13. 13. Dietary factors Alcohol. Consumption of alcohol is linked to increased risk of developing breast cancer. Consume 2 to 5 drinks daily have about 1.5 times risk. Fat . Low fat diet may significantly decrease the risk of breast cancer as well as the recurrence of breast cancer. Calcium. A high dietary intake of calcium lower the risk of breast cancer.
  14. 14. Dietary factors Vitamin D. Vitamin D is related to reduced risk of breast cancer and disease prognosis. Specific dietary fatty acids. Very high consumption of omega-6 fatty acids (PUFAs) increase the risk breast cancer in postmenopausal women.
  15. 15. Hormonal contraception. Hormonal contraceptive with estrogen content may produce a slight increase in the risk of breast cancer. women who began using hormonal contraceptives before the age of 20 or before their first full- term pregnancy are at increased risk for breast cancer Hormone replacement therapy. Taking combined hormone replacement therapy, as prescribed for menopause, can increase your risk for breast cancer and increases the risk that the cancer will be detected at a more advanced stage. Selective estrogen receptor modulators (SERMs). they selectively stimulate or inhibit the estrogen receptors of different target tissues.
  16. 16. Tobacco. Exposure to tobacco smoke is most problematic between puberty and first childbirth . The reason is that breast tissue appears most sensitive to chemical carcinogens breast cells not fully differentiated until lactation Passive smoking. it increases breast cancer risk by 70% in younger, primarily pre-menopausal women. Radiation. Women who have received high-dose radiation to the chest have a relative risk of breast cancer between 2.1 to 4.0.Radiation exposure during adolescence, magnifies deleterious effect.
  17. 17. Ethylene oxide. A direct correlation between breast cancer rates and exposure to ethylene oxide during medical sterilization processes. Benzene. High level of benzene exposure can lead to mammary cancer. DDT. Exposure to DDT before puberty increases the risk of breast cancer later in life.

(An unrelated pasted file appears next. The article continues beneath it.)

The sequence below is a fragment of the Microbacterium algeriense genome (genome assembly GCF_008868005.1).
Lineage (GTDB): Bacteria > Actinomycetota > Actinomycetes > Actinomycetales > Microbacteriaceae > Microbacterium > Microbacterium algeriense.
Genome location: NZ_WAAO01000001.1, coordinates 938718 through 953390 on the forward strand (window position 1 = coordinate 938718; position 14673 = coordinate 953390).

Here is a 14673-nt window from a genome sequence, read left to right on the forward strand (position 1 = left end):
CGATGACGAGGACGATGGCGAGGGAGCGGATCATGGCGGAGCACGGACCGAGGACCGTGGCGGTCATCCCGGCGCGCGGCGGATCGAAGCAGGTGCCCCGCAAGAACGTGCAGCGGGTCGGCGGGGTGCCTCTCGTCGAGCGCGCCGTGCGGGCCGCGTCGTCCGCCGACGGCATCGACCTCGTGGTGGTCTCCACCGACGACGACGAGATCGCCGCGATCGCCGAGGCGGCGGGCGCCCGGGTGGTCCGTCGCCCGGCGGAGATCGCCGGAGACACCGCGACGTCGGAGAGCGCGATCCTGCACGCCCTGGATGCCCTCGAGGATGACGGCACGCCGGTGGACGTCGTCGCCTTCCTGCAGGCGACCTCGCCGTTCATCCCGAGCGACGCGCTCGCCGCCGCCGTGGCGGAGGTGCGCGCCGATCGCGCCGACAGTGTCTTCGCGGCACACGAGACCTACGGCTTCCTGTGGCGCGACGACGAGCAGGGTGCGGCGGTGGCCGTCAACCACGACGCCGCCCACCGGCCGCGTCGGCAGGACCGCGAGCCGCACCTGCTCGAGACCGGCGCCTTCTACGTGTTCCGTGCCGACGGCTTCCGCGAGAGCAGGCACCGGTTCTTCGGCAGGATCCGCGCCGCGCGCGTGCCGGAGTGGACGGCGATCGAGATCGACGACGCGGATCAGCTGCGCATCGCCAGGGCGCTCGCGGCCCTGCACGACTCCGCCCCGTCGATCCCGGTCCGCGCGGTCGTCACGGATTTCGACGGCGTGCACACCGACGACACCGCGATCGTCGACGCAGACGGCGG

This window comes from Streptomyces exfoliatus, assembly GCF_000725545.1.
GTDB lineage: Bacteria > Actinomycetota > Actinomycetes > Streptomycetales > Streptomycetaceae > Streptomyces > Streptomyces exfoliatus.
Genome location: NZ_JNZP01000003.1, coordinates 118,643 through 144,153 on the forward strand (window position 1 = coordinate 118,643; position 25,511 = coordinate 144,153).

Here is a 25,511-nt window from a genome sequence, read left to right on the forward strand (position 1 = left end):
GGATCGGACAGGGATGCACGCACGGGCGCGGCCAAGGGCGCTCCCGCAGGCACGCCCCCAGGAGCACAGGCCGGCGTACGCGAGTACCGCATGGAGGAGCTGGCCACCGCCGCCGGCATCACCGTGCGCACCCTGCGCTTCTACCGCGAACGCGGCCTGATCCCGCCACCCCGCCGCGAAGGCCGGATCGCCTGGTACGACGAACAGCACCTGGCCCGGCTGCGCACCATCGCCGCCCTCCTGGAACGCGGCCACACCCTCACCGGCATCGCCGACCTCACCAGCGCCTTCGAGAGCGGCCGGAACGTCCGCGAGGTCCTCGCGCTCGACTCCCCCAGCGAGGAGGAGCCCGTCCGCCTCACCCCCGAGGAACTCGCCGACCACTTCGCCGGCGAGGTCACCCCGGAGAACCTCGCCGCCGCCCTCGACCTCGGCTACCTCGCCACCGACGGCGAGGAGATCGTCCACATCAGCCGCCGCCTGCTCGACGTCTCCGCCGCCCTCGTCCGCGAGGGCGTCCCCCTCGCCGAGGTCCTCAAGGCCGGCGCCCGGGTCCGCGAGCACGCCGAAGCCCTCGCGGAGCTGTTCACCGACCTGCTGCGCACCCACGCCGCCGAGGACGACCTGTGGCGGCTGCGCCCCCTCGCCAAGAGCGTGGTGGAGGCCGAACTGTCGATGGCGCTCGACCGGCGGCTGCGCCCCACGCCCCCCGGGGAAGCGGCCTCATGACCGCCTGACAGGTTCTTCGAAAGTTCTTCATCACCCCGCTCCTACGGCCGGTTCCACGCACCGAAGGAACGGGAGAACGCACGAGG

18. 18. Dioxins. Dioxin level exposure in a woman's body correlated with a more than double chance of developing breast cancer. Aromatic amines. More exposure to heterocyclic amines, have also been diagnosed with more post-menopausal breast cancer. Polycyclic aromatic hydrocarbon. PAH's bioaccumulate easily and can copy the estrogen hormone & they have the ability to harm DNA
  19. 19. Factors in the physical environment Xenoestrogens . Increasing prevalence of these substances in the environment may explain the increasing incidence of breast cancer Light at night & disturbance of circadian rhythm. Artificial light during the night can be a factor for breast cancer by disrupting melatonin levels
  20. 20. White women are more likely to be diagnosed with the disease. Black women are more likely to have estrogen receptor negative breast cancers. Mortality higher among black women.
  21. 21. Abortion. First-trimester abortion increases the risk of developing breast cancer. Deodorants. Aluminum-containing underarm antiperspirants underarm increased risk of breast cancer . Viruses. Human papilloma virus, human cytomegalovirus and the Epstein-Barr virus are suspected to play a role or cause breast cancer
  22. 22. Tea. moderate green or black tea consumption (three or more cups per day) can reduce breast cancer risk. Mammographic density. High mammographic density is associated with a higher risk of developing breast cancer. Red no 3. human breast cell DNA was found positive for damage when put into contact with Red No. 3
  23. 23. Mammographic density